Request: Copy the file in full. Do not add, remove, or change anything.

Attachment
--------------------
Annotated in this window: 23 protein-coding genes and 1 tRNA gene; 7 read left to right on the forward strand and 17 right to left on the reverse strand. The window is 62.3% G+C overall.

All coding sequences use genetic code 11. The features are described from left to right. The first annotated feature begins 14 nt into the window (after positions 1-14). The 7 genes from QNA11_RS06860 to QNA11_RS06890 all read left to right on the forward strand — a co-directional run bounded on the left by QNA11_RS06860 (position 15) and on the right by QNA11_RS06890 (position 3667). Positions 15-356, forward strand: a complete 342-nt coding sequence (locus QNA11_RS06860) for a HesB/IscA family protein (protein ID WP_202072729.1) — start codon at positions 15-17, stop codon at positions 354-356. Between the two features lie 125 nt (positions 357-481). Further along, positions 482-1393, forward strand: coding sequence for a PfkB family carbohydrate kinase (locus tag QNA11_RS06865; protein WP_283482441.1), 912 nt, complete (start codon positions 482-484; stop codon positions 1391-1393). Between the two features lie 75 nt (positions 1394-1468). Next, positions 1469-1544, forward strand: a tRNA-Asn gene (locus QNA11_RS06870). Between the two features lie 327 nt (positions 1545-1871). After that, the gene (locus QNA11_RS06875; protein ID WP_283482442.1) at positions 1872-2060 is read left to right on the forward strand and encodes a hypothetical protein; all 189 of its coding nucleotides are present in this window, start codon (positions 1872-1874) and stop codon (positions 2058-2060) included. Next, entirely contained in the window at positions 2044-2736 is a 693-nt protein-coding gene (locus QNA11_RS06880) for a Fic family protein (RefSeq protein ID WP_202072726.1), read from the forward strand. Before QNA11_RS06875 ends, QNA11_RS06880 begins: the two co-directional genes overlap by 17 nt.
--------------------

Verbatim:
Annotated in this window: 23 protein-coding genes and 1 tRNA gene; 7 read left to right on the forward strand and 17 right to left on the reverse strand. The window is 62.3% G+C overall.

All coding sequences use genetic code 11. The features are described from left to right. The first annotated feature begins 14 nt into the window (after positions 1-14). The 7 genes from QNA11_RS06860 to QNA11_RS06890 all read left to right on the forward strand — a co-directional run bounded on the left by QNA11_RS06860 (position 15) and on the right by QNA11_RS06890 (position 3667). Positions 15-356, forward strand: a complete 342-nt coding sequence (locus QNA11_RS06860) for a HesB/IscA family protein (protein ID WP_202072729.1) — start codon at positions 15-17, stop codon at positions 354-356. Between the two features lie 125 nt (positions 357-481). Further along, positions 482-1393, forward strand: coding sequence for a PfkB family carbohydrate kinase (locus tag QNA11_RS06865; protein WP_283482441.1), 912 nt, complete (start codon positions 482-484; stop codon positions 1391-1393). Between the two features lie 75 nt (positions 1394-1468). Next, positions 1469-1544, forward strand: a tRNA-Asn gene (locus QNA11_RS06870). Between the two features lie 327 nt (positions 1545-1871). After that, the gene (locus QNA11_RS06875; protein ID WP_283482442.1) at positions 1872-2060 is read left to right on the forward strand and encodes a hypothetical protein; all 189 of its coding nucleotides are present in this window, start codon (positions 1872-1874) and stop codon (positions 2058-2060) included. Next, entirely contained in the window at positions 2044-2736 is a 693-nt protein-coding gene (locus QNA11_RS06880) for a Fic family protein (RefSeq protein ID WP_202072726.1), read from the forward strand. Before QNA11_RS06875 ends, QNA11_RS06880 begins: the two co-directional genes overlap by 17 nt.